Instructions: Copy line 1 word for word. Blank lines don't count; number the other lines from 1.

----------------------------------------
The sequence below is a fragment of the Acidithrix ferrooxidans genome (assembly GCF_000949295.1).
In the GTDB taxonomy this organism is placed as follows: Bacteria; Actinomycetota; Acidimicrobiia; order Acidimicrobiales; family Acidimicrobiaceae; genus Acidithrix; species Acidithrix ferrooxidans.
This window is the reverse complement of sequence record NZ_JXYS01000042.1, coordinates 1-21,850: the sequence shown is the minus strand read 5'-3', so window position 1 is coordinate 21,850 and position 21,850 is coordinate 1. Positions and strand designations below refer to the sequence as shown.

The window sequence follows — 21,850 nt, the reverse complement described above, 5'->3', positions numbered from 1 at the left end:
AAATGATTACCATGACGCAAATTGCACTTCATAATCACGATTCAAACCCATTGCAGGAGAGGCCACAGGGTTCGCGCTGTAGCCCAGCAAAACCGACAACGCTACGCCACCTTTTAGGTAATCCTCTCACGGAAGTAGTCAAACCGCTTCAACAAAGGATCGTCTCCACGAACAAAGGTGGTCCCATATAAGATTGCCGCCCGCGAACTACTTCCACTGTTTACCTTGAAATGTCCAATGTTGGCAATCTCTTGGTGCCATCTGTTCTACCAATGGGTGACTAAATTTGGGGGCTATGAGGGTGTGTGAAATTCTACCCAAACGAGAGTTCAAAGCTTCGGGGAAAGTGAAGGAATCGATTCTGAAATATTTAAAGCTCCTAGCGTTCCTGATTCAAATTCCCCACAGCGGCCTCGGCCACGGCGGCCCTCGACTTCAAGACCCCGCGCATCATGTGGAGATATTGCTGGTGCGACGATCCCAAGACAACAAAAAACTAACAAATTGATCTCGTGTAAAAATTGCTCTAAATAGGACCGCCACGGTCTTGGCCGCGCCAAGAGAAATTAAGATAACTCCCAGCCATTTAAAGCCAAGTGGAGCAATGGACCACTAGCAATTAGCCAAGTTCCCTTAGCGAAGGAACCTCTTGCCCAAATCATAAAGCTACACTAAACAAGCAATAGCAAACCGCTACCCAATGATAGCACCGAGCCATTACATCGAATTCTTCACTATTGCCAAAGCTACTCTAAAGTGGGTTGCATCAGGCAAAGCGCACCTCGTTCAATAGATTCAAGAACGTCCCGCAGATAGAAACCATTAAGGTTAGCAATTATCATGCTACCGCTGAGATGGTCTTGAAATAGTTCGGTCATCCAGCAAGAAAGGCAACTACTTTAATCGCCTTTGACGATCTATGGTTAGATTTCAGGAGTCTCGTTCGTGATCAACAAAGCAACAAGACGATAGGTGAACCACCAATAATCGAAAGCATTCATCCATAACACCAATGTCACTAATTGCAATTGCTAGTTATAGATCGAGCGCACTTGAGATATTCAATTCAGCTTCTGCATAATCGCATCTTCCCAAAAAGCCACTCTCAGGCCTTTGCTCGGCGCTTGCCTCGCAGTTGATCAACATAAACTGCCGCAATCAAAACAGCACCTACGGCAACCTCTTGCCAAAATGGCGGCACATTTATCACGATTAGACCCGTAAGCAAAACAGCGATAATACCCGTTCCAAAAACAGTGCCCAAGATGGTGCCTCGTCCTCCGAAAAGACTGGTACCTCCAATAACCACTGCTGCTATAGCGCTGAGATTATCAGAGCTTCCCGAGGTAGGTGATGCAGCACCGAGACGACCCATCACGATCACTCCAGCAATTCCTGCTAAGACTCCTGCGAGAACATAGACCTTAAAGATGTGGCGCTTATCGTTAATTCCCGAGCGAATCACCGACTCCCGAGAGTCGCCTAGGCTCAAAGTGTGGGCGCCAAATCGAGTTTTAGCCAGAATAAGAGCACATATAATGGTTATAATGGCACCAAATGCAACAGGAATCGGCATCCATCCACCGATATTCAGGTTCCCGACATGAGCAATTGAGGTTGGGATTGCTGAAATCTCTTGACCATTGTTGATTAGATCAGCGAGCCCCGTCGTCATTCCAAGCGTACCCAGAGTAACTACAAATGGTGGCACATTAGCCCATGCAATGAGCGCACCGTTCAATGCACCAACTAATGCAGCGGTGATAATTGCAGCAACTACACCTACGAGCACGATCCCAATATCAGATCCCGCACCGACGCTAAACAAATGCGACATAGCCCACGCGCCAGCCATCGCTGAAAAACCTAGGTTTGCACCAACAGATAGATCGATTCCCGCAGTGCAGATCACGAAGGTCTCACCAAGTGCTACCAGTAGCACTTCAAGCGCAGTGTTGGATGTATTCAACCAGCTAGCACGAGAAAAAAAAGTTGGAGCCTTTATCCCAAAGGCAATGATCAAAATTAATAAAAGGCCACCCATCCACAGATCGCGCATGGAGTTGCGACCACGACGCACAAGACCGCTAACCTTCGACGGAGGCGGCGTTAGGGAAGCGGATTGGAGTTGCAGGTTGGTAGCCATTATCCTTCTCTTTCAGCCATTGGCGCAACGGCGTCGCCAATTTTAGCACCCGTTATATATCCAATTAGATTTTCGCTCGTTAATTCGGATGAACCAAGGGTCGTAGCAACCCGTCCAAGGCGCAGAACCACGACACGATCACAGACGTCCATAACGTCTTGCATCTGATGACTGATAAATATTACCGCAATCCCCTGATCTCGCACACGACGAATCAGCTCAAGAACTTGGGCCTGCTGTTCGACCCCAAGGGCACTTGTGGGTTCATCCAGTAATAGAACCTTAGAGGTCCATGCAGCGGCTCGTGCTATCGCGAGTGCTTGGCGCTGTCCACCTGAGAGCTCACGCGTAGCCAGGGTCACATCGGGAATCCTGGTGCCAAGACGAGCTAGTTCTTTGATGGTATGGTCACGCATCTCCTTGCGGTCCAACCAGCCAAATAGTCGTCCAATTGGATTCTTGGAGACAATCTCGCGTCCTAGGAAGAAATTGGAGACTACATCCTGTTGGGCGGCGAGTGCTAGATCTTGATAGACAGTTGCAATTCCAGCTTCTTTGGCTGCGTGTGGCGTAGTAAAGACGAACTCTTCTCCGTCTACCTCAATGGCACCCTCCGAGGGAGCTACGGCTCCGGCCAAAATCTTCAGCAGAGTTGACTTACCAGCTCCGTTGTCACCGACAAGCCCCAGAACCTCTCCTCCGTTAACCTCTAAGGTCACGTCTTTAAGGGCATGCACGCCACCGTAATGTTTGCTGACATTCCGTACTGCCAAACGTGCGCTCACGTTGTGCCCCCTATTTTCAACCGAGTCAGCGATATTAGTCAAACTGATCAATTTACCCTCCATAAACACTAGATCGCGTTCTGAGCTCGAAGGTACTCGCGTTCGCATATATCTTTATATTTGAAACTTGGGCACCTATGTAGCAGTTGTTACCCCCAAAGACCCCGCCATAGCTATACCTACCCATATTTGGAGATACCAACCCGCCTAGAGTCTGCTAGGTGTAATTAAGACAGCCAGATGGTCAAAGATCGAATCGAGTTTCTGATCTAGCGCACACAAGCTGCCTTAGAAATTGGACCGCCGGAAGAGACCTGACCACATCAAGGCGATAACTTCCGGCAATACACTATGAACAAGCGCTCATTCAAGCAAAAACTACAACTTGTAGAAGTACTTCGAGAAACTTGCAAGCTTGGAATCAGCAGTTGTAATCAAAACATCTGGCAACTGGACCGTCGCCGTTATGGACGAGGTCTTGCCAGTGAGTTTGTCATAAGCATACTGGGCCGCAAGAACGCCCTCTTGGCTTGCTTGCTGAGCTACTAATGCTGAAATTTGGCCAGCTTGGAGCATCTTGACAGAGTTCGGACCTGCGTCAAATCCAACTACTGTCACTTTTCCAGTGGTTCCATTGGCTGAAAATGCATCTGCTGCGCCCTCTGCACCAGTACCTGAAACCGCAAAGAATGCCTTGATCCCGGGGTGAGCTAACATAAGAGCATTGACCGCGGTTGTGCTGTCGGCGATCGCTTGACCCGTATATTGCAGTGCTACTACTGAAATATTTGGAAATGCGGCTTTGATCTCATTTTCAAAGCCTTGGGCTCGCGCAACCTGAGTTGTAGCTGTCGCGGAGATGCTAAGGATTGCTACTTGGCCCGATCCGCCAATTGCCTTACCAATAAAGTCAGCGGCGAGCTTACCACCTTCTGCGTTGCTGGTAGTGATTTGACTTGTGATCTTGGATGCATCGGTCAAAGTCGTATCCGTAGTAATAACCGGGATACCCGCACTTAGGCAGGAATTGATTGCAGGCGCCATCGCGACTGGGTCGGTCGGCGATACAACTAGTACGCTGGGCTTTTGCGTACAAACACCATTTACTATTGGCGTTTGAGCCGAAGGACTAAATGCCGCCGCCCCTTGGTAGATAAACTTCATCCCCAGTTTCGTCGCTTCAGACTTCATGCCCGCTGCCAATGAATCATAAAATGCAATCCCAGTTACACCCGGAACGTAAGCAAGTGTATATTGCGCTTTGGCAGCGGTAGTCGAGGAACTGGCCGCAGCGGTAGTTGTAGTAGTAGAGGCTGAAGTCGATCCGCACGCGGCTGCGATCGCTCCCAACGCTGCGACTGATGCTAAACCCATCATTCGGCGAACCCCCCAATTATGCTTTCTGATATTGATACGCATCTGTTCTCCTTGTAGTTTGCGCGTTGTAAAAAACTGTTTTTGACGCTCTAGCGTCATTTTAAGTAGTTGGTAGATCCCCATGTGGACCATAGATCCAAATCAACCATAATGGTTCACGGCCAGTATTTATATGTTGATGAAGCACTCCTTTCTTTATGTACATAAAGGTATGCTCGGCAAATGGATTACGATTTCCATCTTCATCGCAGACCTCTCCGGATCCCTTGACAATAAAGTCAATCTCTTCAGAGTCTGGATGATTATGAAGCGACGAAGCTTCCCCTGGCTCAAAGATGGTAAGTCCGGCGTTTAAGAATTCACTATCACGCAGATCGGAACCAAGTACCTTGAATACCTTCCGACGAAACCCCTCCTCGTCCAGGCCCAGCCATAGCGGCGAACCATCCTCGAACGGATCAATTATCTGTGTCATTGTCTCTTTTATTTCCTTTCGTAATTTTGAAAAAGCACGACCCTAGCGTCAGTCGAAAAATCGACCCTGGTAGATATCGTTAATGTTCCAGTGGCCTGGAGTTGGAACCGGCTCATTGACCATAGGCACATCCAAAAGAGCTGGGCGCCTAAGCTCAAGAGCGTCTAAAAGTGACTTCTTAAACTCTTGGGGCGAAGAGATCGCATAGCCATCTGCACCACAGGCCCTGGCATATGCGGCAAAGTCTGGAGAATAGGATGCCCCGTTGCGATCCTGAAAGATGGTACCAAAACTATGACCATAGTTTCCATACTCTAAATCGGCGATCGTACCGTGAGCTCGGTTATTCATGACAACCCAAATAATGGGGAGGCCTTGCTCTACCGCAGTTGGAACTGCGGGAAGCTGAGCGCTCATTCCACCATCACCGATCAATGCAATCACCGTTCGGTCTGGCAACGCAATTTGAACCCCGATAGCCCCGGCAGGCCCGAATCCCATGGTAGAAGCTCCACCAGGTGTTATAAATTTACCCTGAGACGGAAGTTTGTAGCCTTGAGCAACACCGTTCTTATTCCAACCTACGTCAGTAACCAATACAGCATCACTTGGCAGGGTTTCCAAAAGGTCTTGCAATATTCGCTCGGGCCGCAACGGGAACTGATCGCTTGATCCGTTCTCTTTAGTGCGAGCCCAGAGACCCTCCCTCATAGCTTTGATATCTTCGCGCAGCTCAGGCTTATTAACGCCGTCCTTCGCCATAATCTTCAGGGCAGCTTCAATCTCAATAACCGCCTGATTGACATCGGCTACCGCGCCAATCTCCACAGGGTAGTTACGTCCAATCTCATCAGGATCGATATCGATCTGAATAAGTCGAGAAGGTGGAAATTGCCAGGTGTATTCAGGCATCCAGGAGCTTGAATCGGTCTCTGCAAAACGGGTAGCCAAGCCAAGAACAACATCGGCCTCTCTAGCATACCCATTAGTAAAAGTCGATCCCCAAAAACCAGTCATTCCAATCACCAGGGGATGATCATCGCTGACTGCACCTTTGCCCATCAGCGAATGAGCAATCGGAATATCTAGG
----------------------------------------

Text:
The sequence below is a fragment of the Acidithrix ferrooxidans genome (assembly GCF_000949295.1).